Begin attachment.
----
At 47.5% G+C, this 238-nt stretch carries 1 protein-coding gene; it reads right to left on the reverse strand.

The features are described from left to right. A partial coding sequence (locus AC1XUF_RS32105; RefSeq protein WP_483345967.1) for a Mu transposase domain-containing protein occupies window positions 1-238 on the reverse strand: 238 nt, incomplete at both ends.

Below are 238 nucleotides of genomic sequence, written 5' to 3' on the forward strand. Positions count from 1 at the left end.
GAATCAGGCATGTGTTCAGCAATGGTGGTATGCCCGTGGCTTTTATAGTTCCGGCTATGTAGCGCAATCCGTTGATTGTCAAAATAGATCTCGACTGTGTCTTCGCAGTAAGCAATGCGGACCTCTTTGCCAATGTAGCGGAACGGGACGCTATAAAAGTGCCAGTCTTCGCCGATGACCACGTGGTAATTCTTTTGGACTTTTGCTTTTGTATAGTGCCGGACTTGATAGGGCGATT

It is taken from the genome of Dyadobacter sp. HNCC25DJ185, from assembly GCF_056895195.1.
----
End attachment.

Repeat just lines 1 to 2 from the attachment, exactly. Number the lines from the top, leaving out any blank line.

At 47.5% G+C, this 238-nt stretch carries 1 protein-coding gene; it reads right to left on the reverse strand.

The features are described from left to right. A partial coding sequence (locus AC1XUF_RS32105; RefSeq protein WP_483345967.1) for a Mu transposase domain-containing protein occupies window positions 1-238 on the reverse strand: 238 nt, incomplete at both ends.